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Sell land to save teachers — and cops, firefighters and nurses

Sell land to save teachers — and cops, firefighters and nurses
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Local and state governments are reeling as tax revenues plummet and the costs of COVID-19 skyrocket.

Washington is gridlocked over the question of whether the federal government will give billions of dollars to lower levels of government. Even if a big new bailout emerges, the needs of many governments will never be fully met. And many states that were in a relatively strong fiscal position before COVID-19 have already exhausted their rainy day funds or soon will. 

And the reason they are looking to Washington is that only Washington can easily borrow the kind of money that states and municipalities need.

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They’re desperate now, and will be much more desperate before our economy recovers.

Desperate times call for…new thinking, at least.

Every one of these governments has assets that in normal times they would never touch. Some they can’t without declaring bankruptcy, such as pension funds. And no government wants to declare bankruptcy.

Others are unthinkable — until they aren’t.

When Detroit financially collapsed almost a decade ago, it came close to selling masterpieces of art in its municipal gallery. The argument was “before we ask an impoverished pensioner to take a 20 percent hit in benefits, shouldn’t we at least try to sell a Titian painting?”

But private donors, the state and others rallied, and a fire sale of the arts was avoided. Art lovers breathed a sigh of relief. Some things are too sacred to sell. 

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But in the face of COVID-19, museums have now gotten the greenlight to finally put a price on their priceless works of art. Because this crisis is so bad, they can sell their Picassos. 

Today, every level of government is tightening its belt and looking everywhere for money. And they are going to ask themselves: How can we contemplate firing 15 percent of our teachers, or closing a clinic or firehouse, and not at least consider selling half of a park to a developer?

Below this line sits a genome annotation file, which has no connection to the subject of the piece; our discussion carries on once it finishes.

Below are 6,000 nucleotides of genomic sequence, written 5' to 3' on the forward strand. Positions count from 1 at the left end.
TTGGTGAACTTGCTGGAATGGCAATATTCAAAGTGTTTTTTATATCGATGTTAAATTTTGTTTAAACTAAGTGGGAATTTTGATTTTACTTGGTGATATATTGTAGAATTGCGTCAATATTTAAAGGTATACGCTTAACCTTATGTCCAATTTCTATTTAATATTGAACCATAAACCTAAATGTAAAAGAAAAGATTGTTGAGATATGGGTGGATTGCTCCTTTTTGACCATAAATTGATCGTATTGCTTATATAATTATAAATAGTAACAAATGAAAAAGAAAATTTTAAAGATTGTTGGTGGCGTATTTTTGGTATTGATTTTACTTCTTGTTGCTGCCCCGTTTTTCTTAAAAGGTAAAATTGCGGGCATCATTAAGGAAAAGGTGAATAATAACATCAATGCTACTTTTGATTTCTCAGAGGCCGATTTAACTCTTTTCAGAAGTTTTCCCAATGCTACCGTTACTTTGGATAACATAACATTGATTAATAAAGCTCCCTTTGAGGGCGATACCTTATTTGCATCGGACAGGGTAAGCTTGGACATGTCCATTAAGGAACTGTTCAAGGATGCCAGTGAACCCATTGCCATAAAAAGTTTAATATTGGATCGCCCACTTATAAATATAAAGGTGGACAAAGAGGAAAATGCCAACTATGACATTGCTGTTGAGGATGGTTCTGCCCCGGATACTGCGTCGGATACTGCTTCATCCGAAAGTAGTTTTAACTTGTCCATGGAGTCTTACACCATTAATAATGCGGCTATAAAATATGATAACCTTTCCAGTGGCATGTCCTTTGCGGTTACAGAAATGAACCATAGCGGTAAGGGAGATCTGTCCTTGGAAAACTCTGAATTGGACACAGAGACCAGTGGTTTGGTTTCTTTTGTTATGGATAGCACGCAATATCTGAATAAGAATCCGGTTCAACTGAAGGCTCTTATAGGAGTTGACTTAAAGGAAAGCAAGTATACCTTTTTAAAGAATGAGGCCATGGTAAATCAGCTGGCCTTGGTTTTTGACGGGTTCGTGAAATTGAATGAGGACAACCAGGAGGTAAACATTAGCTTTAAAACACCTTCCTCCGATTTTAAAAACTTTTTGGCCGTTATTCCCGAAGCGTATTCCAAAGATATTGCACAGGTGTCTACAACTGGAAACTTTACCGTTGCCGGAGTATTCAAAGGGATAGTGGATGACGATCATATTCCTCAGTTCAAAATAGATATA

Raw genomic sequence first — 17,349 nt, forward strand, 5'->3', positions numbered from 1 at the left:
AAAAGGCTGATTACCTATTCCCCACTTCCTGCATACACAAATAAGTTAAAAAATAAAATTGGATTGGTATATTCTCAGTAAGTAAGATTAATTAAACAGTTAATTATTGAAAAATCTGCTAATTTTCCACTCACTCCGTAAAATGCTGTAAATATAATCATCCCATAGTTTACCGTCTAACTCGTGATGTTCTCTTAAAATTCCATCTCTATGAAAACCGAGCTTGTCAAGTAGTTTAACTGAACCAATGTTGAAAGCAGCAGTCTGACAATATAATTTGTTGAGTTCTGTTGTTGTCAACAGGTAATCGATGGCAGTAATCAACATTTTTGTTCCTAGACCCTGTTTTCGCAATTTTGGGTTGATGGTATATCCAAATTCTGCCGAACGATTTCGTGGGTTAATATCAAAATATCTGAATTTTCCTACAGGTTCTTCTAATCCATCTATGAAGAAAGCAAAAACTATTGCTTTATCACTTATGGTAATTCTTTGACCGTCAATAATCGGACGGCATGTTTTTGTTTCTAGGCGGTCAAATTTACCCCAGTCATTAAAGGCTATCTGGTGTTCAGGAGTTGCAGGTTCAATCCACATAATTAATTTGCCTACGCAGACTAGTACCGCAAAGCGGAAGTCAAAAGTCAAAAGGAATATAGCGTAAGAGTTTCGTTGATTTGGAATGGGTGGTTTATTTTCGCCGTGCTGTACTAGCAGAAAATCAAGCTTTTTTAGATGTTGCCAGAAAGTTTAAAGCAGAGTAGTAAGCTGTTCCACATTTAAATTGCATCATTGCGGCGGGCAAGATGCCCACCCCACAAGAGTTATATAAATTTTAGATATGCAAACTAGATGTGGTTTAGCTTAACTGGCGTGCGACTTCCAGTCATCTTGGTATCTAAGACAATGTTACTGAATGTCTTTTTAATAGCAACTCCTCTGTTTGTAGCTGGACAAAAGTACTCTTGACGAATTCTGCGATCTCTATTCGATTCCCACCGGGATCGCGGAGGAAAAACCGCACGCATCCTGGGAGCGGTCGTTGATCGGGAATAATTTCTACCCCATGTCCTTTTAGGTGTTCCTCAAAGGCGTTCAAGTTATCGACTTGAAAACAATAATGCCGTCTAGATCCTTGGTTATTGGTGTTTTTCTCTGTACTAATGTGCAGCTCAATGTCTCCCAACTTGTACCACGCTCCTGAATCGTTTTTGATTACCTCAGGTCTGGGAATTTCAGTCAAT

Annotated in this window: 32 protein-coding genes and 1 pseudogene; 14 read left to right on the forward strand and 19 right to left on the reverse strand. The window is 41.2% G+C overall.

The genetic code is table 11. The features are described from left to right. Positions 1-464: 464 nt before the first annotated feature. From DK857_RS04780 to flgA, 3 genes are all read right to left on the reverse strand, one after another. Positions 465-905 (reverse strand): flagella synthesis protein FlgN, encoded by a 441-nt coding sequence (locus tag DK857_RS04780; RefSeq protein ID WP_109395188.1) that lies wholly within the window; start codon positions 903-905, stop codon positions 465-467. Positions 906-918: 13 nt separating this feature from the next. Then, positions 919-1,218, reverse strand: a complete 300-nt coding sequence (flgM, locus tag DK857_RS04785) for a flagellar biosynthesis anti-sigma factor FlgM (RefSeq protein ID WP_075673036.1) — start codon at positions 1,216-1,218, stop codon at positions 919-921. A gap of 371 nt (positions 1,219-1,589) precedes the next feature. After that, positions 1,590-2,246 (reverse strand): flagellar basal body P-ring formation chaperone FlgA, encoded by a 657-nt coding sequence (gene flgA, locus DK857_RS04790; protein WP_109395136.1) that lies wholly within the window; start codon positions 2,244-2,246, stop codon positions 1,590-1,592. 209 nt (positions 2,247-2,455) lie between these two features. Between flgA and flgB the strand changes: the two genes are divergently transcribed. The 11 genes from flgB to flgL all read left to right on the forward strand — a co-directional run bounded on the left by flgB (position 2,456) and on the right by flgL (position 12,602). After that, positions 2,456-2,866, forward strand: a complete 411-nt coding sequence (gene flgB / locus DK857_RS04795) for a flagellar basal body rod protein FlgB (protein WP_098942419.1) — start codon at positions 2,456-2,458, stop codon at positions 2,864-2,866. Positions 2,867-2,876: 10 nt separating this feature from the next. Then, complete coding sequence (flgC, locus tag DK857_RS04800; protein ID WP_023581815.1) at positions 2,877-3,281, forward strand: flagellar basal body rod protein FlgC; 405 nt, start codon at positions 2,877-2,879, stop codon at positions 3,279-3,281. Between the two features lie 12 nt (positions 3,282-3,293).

There are 16,000 state parks sites in the United States with approximately 14 million acres of land. While there is no database on how much parkland is owned by municipal governments, one study of 75 cities shows they average 18,000 acres each, or just under 10 percent of their total land.

In my own lovely, wealthy community of Arlington, Virginia, one of our points of pride is our many magnificent parks. But another thing about Arlington has been our skyrocketing real estate values. If Arlington were to part with just a half acre of the 19 acres of Ft. CF Smith Park in one of its wealthiest neighborhoods, it could raise around $2million-$5 million, while selling less than 0.025 percent of Arlington’s 1,800 acres of parkland.

Many Arlington liberals would say that this is short sighted, anti-environmental madness. Maybe. But, facing the worst economic crisis in almost a century, less-wealthy communities may make different choices. And states, facing the crushing obligations of salaries, pensions, prisons and health care, may also decide to part with cherished land.

If the wolf of budgetary crisis is not at the door, politicians can hear him growling. And when he begins to bite into the real meat of government, the question will arise: Sell a few acres, or close a clinic? Fire teachers? Cut pensions? Or part with a park or some old school land? 

Don’t be surprised when these tough choices begin to arise across the nation in this terrible time.

Jeremy D. Mayer is an associate professor at the Schar School of Policy and Government at George Mason University.